The basic goals are to identify the impacts of climate change, assess vulnerabilities across the state, engage with New Mexicans and recommend actions, Erdman said.

Rolf Schmidt-Petersen, the commission's director, said the plan is fairly broad, with the intention of laying out what needs to be done.

Coming up with detailed blueprints for the "how" — such as designing the infrastructure or nailing down the right technology — is the next step, Schmidt-Petersen said.

Devising preventive measures to curb climate change, such as reducing carbon emissions, is a separate undertaking that other agencies are doing, he said.

Nelia Dunbar, who co-authored the leap ahead report, agreed the emphasis should be on how to resolve the challenges, rather than becoming resigned to a bleak outcome.

"We have deep resources of long-term environmental knowledge ... held partly be Indigenous peoples, as well as tremendous intellectual capability, creativity and entrepreneurial spirit in our state," said Dunbar, interim vice president for research at New Mexico Tech. "We will need to call on all of these as we move forward into a warmer, drier, future."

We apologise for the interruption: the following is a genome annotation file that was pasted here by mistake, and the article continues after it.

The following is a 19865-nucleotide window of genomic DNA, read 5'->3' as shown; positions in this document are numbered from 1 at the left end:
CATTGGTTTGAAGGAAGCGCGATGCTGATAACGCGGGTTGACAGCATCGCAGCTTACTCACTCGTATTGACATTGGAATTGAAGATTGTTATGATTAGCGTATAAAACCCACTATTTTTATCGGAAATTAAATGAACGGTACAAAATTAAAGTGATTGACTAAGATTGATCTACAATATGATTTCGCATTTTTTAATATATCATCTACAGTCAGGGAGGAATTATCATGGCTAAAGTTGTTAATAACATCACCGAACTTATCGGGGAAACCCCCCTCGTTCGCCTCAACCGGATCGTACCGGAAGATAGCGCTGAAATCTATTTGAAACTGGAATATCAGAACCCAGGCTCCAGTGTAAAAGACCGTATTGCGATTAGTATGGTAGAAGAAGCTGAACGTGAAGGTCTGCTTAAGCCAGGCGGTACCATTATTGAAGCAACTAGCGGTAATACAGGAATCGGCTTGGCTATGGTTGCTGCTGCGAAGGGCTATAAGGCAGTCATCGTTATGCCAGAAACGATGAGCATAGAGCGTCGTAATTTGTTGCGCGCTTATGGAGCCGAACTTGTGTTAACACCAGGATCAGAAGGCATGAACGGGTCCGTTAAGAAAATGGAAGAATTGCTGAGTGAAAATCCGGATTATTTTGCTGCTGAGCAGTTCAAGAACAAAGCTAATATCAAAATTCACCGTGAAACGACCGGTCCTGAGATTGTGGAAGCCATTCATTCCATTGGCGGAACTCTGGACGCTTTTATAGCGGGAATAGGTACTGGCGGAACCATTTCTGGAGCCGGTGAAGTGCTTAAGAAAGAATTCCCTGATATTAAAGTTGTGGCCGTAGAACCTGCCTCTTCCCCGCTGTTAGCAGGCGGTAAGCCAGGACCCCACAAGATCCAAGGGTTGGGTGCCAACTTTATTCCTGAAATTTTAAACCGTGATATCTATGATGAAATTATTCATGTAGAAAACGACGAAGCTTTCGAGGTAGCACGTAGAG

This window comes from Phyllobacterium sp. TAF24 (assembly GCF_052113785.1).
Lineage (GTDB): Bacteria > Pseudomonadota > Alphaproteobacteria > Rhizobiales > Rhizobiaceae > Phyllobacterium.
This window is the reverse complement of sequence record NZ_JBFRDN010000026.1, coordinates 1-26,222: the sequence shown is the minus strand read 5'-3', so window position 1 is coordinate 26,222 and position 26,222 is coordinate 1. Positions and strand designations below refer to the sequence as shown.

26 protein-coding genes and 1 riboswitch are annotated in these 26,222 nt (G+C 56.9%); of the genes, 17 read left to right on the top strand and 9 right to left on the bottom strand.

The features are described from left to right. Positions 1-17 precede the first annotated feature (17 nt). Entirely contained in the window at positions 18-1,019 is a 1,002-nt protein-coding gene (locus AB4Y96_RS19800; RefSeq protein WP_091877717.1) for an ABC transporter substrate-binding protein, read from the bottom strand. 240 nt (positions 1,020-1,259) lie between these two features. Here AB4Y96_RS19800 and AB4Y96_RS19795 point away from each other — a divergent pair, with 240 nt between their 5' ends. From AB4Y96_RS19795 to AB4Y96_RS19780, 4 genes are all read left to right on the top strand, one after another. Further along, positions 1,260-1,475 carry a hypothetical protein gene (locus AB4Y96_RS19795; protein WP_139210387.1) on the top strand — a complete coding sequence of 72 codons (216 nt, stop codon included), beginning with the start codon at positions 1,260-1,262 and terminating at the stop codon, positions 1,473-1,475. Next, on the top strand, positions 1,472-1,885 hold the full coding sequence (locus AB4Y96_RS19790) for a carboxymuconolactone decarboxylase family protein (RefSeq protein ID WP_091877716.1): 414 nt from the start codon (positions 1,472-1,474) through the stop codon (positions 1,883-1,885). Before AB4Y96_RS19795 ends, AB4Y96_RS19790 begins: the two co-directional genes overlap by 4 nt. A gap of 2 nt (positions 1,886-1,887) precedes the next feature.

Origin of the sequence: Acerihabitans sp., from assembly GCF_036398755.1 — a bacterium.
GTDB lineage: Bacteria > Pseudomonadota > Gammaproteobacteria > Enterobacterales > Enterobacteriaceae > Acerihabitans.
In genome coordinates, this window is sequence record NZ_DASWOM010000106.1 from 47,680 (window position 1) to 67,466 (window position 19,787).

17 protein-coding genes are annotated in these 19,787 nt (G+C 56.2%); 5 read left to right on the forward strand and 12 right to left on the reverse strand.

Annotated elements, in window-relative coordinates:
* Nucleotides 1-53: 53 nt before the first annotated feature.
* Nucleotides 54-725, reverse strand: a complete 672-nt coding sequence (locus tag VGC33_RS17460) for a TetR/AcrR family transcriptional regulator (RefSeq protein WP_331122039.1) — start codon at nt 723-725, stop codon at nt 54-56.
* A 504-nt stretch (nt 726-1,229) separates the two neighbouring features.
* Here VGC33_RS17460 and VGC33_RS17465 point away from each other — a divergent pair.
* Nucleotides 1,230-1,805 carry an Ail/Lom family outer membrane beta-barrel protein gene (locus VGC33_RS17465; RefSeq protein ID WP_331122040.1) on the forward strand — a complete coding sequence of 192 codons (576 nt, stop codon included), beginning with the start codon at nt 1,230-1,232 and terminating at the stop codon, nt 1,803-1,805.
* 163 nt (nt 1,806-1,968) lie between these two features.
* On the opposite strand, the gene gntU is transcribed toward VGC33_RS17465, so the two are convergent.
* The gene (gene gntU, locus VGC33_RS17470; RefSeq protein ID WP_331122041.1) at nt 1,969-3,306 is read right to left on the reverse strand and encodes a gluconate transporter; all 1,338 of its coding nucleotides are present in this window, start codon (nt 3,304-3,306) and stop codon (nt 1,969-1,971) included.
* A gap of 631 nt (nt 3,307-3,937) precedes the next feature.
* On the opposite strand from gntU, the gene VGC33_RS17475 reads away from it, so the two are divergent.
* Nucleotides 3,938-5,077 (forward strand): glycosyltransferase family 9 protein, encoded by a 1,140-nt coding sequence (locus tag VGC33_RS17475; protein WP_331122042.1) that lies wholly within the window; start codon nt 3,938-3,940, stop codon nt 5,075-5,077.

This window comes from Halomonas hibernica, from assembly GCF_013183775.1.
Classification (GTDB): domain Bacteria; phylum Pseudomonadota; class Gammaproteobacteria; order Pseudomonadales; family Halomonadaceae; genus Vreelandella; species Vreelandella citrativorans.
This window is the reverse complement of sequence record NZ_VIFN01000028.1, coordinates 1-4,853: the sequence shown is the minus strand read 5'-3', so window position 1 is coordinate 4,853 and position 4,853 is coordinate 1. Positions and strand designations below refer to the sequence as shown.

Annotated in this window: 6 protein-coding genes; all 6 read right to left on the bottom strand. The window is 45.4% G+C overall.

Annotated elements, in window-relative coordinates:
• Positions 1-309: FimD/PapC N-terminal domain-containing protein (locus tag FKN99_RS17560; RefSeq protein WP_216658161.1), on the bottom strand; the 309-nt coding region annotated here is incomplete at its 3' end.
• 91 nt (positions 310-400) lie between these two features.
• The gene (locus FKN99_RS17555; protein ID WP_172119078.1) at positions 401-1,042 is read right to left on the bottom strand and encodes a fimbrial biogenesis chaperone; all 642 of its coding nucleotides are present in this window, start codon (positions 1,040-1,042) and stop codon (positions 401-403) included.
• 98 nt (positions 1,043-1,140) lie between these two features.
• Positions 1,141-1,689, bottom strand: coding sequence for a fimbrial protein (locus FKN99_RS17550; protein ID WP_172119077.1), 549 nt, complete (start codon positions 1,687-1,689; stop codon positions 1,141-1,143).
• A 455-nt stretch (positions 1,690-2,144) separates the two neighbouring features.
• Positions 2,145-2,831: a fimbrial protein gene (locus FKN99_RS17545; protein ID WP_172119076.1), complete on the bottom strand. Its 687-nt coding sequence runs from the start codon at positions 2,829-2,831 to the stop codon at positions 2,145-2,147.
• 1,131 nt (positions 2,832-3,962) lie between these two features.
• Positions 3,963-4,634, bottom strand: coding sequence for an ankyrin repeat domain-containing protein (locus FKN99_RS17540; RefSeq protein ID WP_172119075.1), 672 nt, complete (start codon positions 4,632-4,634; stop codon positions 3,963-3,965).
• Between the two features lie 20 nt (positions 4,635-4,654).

One beginning step in this plan is to assess water resiliency, or its ability to withstand drying conditions over time.

Warmer temperatures increase evaporation and dry out topsoils, making them absorb runoff before it reaches rivers or seeps into aquifers. The result is depleted surface and groundwater.

The plan recommends studying current water conservation, watershed health, water availability and diversity of water sources — for instance, how much is surface water and how much is groundwater.

Officials also should look at infrastructure to see if it can handle increasing water demands in a changing climate, Erdman said, noting this would include sufficient water storage.

Stewardship would include improving the health of rivers, lakes, reservoirs and "upland watersheds" or mountain water sources, he said.